Living in a time when gay people announce they’re getting married or having babies and no one bats an eyelid, it might be hard to appreciate what a big deal it was when Ellen DeGeneres came out as gay in 1997. But it was a big deal. A very, very big deal.
DeGeneres made a name for herself as a stand-up comedian in the 1980s. Back then, the people close to her were aware of her sexuality. She hung out at a local lesbian bar in New Orleans, and when she moved to San Francisco in 1984, she told her manager Bob Fisher she was gay.
"She was very relieved it wasn't an issue," he told Newsweek. "I already knew Ellen was gay. It was sort of taken for granted."
Watch: Ellen's coming out interview on Oprah. Post continues below.
Like a lot of the biggest stand-up comedy stars of the 1990s, DeGeneres was given her own sitcom, Ellen. She played a character called Ellen Morgan, and her show was referred to as the "female Seinfeld". But Ellen was a bit lost when it came to the main character’s relationships. Ellen Morgan never found a man she really connected with. Network executives suggested that maybe she should get a puppy.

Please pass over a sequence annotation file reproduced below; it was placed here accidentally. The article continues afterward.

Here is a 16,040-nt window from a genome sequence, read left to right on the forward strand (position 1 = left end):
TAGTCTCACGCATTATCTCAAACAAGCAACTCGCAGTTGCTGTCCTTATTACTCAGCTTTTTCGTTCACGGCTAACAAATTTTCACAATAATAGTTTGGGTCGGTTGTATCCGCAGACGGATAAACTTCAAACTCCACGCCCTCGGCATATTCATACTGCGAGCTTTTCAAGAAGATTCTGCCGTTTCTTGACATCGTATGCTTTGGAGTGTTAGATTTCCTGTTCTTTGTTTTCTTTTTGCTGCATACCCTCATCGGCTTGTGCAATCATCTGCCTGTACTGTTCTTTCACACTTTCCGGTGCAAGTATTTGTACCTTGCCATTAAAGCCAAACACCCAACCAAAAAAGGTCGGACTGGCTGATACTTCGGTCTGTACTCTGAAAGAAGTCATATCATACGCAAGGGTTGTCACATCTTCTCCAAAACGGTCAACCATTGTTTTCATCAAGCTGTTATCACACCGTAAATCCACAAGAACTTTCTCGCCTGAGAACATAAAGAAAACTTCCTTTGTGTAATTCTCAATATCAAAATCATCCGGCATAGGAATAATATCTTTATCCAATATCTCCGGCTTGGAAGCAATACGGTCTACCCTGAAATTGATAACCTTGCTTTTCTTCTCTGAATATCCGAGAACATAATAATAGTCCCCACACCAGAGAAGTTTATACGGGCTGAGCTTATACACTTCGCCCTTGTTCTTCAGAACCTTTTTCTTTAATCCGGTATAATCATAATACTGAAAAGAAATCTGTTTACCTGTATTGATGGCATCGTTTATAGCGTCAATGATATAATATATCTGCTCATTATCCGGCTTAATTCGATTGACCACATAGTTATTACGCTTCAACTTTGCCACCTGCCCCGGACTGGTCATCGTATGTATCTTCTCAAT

Although DeGeneres' staff at the sitcom knew she was gay, she didn’t really want to go public about it. As she later told Oprah Winfrey, she didn’t feel like it was anyone’s business who she was dating. Then she changed her mind.
"I realised that as long as I had this secret that I worried about all the time, that made it look like something was wrong," she said.
DeGeneres convinced network executives to let her character come out, even though she knew it would cost her personally.
"I said, 'I’m going to lose the career. Like, you can just put another show on. It’s my show to lose' – even though it wasn’t my show," she told the podcast Armchair Expert with Dax Shepard recently.
In May 1996, DeGeneres invited her staff to her home and told them that she was going to come out on the show and in real life. There had been gay characters on shows such as Melrose Place, but there hadn’t been a show with a gay leading character. Very few celebrities were openly gay, and public support for gay marriage was at just 27 per cent.